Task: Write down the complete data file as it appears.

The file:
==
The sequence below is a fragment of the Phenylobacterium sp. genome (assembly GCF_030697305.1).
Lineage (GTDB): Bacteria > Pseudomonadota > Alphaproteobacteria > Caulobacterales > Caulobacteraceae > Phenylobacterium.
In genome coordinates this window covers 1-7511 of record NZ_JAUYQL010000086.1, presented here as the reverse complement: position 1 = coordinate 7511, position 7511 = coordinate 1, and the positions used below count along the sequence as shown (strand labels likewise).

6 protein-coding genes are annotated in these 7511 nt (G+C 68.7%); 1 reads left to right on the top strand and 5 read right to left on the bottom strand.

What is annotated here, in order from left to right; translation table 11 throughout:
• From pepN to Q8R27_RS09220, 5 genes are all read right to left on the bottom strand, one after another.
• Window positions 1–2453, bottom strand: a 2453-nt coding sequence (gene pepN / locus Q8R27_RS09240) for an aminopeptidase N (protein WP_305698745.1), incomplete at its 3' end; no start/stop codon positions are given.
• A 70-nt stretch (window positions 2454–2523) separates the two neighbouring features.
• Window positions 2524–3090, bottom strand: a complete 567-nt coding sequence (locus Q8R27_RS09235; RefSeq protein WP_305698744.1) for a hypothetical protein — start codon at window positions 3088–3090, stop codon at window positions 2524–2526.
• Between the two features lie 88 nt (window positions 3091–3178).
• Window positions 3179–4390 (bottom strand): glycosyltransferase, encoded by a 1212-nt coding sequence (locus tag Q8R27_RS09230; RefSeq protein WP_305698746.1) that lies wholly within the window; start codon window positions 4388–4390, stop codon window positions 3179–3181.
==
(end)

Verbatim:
The sequence below is a fragment of the Phenylobacterium sp. genome (assembly GCF_030697305.1).
Lineage (GTDB): Bacteria > Pseudomonadota > Alphaproteobacteria > Caulobacterales > Caulobacteraceae > Phenylobacterium.
In genome coordinates this window covers 1-7511 of record NZ_JAUYQL010000086.1, presented here as the reverse complement: position 1 = coordinate 7511, position 7511 = coordinate 1, and the positions used below count along the sequence as shown (strand labels likewise).

6 protein-coding genes are annotated in these 7511 nt (G+C 68.7%); 1 reads left to right on the top strand and 5 read right to left on the bottom strand.

What is annotated here, in order from left to right; translation table 11 throughout:
• From pepN to Q8R27_RS09220, 5 genes are all read right to left on the bottom strand, one after another.
• Window positions 1–2453, bottom strand: a 2453-nt coding sequence (gene pepN / locus Q8R27_RS09240) for an aminopeptidase N (protein WP_305698745.1), incomplete at its 3' end; no start/stop codon positions are given.
• A 70-nt stretch (window positions 2454–2523) separates the two neighbouring features.
• Window positions 2524–3090, bottom strand: a complete 567-nt coding sequence (locus Q8R27_RS09235; RefSeq protein WP_305698744.1) for a hypothetical protein — start codon at window positions 3088–3090, stop codon at window positions 2524–2526.
• Between the two features lie 88 nt (window positions 3091–3178).
• Window positions 3179–4390 (bottom strand): glycosyltransferase, encoded by a 1212-nt coding sequence (locus tag Q8R27_RS09230; RefSeq protein WP_305698746.1) that lies wholly within the window; start codon window positions 4388–4390, stop codon window positions 3179–3181.